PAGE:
Historical Portraits Picture Archive

Portrait miniature of a Young lady, in white dress with high frilled collar, pale blue sash, drop pearl earring, white bandeau in her long powdered curling hair, late 1790s 

George Engleheart (1750/3-1829)

Portrait miniature of a Young lady, in white dress with high frilled collar, pale blue sash, drop pearl earring, white bandeau in her long powdered curling hair, late 1790s, George Engleheart
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Watercolour on ivory
18th Century
Oval, 2 5/8 in. (67 mm.) high, gilt-metal frame
 
Provenance:
English Private Collection
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George Engleheart is considered to be one of the most distinguished miniaturists of the late Georgian period alongside Cosway, Smart and Humphry, and was one of the most prolific miniaturists ever known.

Engleheart was born in Kew, the son of a German plaster modeller. He studied at the Royal Academy Schools under Reynolds and the landscape painter George Barret. Engleheartís skill and industry as a miniaturist appealed to George III, and in 1789 he was appointed Miniature Painter to the King. He painted at least twenty-five portraits of the King and many others of the royal family. He spent most of his career working in London where he built up an excellent reputation and was consistently inundated with commissions; his fee-book revealing that during one month in 1775 he painted the same sitter (Lady Townshend) an astonishing six times alone.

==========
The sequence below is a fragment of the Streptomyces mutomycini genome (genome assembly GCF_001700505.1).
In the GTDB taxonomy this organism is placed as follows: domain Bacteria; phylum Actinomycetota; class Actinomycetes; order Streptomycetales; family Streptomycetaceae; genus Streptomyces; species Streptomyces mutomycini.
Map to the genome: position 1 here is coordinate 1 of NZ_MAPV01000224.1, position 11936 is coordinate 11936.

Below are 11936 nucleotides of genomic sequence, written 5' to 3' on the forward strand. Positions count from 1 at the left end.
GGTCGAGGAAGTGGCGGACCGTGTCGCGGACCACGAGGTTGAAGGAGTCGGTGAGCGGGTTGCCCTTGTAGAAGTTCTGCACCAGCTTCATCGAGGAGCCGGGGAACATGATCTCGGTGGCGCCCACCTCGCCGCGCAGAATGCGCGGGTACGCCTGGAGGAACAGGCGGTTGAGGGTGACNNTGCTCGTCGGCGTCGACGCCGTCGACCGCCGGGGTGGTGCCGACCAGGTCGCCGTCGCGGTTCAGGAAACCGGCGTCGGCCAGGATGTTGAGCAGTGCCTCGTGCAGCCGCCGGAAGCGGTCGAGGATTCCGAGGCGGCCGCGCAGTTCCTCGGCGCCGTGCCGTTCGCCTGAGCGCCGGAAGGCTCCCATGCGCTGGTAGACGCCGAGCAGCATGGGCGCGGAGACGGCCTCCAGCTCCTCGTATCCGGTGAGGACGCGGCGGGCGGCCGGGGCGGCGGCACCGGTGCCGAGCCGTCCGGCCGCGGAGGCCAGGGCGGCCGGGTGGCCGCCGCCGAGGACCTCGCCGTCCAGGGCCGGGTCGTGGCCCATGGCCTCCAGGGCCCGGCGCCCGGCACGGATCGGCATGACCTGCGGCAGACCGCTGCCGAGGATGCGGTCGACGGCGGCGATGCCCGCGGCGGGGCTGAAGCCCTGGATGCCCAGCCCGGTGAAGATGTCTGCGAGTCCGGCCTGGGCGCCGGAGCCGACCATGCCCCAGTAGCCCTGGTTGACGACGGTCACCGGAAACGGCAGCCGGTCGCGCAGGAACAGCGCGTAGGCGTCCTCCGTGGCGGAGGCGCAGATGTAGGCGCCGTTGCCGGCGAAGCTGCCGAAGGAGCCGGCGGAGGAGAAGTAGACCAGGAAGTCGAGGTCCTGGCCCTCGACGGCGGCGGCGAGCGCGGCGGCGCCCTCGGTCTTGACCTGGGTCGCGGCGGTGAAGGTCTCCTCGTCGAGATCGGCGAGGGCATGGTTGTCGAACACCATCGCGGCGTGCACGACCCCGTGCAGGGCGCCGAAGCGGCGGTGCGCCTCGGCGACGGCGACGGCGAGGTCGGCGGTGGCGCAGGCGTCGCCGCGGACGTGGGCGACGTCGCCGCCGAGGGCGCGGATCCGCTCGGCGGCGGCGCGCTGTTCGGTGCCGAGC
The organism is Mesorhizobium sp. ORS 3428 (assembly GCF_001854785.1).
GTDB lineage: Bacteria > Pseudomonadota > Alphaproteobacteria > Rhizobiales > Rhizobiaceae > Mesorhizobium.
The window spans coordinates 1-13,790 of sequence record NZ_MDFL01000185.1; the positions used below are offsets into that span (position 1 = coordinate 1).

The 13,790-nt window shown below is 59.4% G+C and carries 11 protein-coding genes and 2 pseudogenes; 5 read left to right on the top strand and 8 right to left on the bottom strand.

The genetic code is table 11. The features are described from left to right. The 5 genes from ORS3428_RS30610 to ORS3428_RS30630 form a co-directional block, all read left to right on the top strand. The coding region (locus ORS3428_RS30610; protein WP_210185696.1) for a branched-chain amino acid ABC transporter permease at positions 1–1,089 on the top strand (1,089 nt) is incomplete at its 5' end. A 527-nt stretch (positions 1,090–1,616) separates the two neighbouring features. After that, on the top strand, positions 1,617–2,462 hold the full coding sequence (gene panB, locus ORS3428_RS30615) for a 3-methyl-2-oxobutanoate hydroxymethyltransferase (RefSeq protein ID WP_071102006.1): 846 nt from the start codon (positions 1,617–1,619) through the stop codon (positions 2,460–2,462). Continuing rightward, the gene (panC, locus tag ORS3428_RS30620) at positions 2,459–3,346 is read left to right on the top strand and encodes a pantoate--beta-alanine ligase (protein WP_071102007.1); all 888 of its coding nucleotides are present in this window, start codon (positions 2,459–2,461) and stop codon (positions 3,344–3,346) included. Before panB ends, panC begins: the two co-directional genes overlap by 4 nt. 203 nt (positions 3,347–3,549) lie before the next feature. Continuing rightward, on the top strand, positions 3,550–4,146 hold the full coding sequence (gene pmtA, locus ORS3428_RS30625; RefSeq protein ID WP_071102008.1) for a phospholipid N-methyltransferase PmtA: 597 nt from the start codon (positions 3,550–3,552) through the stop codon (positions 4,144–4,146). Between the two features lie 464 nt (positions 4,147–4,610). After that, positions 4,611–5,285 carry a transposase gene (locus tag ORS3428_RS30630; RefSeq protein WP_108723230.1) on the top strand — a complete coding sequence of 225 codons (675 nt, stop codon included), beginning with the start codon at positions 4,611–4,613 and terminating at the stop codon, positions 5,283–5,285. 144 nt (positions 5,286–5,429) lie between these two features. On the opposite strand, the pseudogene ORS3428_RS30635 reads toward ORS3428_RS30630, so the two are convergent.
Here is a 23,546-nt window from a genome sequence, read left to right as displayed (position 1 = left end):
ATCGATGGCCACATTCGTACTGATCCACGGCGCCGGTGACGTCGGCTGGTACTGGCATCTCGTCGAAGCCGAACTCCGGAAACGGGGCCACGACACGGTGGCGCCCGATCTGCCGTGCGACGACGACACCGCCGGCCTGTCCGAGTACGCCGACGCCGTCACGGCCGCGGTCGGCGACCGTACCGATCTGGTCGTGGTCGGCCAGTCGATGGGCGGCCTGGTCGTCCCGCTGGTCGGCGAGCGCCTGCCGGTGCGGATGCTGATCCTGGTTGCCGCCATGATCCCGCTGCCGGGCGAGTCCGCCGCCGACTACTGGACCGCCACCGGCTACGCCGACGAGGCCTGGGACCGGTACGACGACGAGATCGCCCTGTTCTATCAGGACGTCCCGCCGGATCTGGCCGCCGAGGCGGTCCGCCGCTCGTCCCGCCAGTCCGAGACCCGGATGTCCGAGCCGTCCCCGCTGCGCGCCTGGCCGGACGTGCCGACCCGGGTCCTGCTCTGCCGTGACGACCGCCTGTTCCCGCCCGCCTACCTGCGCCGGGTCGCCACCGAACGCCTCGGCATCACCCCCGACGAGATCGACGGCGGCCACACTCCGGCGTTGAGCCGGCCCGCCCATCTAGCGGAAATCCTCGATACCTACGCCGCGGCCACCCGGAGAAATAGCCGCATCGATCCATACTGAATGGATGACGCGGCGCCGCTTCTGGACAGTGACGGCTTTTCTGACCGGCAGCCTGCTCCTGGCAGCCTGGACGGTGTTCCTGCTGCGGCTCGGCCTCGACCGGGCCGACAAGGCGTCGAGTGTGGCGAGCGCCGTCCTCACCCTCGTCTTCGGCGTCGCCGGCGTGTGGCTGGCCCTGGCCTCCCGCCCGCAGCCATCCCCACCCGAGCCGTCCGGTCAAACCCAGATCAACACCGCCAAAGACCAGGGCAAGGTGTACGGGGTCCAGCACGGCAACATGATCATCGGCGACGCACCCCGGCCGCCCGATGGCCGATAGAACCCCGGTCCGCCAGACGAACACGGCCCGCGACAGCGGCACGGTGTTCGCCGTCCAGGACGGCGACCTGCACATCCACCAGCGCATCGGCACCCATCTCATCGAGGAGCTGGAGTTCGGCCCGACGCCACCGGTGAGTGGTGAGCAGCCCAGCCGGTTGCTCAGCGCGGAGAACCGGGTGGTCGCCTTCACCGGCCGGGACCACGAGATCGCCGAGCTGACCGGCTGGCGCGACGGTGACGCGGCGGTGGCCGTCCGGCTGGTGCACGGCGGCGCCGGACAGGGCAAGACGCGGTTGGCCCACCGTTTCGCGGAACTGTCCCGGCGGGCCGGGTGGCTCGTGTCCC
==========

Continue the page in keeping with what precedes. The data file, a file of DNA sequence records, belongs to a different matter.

The present miniature is dateable to the 1790ís based on the fashion for high frilled collars with high-waistline sashes and hair bandeaus. Englehearts clever manipulation of the ivory can be seen in the glowing white of the sitterís dress achieved through very light washes of white allowing the natural luminescent qualities of the ivory to shine through.
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